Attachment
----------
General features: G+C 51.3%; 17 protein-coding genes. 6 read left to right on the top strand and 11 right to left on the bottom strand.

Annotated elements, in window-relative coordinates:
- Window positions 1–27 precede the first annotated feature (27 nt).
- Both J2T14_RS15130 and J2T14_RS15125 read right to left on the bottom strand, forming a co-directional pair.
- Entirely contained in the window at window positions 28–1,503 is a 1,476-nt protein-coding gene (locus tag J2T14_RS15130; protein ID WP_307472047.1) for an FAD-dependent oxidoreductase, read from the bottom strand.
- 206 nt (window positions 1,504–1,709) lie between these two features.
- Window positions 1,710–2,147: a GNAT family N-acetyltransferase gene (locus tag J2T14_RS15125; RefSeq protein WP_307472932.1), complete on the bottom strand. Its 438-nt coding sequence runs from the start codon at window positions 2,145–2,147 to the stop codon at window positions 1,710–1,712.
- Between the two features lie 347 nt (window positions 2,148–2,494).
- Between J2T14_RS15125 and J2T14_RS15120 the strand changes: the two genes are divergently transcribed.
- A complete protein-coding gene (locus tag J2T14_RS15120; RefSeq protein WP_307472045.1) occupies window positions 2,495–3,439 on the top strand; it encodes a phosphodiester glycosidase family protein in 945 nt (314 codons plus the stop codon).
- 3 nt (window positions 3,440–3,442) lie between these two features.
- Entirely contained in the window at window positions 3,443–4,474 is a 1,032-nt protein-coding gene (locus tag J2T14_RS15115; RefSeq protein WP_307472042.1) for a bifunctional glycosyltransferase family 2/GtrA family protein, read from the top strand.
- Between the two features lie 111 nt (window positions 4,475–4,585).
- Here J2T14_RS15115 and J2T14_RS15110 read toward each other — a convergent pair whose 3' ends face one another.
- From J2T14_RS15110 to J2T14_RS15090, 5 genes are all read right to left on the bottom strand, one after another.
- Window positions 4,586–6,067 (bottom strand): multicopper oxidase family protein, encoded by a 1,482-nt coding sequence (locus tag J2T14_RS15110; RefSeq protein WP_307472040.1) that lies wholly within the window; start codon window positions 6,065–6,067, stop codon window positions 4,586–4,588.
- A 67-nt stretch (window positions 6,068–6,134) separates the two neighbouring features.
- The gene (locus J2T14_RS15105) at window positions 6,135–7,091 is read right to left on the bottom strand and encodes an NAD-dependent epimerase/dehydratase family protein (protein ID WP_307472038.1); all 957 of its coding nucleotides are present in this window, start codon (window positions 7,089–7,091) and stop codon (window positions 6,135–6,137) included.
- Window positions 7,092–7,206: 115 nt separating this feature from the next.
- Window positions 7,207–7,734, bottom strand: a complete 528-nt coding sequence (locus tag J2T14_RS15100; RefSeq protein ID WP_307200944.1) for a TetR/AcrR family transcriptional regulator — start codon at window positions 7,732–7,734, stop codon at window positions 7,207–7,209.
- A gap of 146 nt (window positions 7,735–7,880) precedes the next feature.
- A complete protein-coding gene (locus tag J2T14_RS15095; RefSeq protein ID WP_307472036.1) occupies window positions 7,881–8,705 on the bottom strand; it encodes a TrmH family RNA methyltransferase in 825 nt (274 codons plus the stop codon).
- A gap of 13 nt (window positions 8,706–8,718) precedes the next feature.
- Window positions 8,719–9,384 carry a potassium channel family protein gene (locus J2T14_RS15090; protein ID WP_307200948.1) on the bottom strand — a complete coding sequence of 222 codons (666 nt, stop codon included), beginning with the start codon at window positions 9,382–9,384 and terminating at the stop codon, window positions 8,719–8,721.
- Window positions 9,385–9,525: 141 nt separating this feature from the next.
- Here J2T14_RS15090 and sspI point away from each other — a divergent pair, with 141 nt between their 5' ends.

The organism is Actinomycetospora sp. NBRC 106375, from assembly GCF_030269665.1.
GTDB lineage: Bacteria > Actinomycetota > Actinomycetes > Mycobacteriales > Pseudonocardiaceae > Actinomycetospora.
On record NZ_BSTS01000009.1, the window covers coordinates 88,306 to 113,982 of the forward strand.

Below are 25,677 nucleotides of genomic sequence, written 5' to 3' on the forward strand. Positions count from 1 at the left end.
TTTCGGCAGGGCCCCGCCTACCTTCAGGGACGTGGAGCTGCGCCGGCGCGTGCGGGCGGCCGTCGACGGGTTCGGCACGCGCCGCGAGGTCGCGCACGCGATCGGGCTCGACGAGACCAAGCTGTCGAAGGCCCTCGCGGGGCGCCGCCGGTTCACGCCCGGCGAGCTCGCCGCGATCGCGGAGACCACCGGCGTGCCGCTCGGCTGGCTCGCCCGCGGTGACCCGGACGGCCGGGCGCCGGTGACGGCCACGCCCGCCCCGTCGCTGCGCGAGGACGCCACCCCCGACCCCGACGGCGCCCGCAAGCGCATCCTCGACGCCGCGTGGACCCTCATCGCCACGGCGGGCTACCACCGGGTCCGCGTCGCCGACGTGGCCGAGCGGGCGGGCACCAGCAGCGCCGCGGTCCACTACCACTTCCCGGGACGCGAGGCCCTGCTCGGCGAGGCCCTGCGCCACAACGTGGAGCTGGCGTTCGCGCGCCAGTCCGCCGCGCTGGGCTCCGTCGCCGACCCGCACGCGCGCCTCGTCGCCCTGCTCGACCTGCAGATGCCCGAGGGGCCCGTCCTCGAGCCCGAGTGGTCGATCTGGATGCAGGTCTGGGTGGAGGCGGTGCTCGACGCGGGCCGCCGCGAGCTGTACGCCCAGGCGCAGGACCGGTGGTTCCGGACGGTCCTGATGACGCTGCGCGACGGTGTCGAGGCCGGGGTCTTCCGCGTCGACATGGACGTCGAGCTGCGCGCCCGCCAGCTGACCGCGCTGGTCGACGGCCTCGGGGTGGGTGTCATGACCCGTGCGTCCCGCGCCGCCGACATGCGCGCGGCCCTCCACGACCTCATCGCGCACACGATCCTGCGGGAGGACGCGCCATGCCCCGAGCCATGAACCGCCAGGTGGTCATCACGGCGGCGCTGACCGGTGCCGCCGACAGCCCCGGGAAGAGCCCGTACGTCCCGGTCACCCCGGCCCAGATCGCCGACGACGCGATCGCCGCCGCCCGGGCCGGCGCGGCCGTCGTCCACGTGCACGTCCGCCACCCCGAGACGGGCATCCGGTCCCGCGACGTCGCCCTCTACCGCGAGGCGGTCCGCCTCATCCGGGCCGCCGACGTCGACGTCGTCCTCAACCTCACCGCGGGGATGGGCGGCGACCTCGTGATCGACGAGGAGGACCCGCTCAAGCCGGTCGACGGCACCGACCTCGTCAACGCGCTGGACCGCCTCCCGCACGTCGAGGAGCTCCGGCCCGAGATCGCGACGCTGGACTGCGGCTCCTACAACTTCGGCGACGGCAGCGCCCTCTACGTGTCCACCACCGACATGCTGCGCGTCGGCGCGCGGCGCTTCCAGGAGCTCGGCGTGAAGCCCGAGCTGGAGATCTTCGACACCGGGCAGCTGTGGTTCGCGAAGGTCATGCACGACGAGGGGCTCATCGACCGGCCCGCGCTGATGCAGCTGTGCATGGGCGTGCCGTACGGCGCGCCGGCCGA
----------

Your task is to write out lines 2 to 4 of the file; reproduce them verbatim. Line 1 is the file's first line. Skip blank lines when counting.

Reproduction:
Annotated elements, in window-relative coordinates:
- Window positions 1–27 precede the first annotated feature (27 nt).
- Both J2T14_RS15130 and J2T14_RS15125 read right to left on the bottom strand, forming a co-directional pair.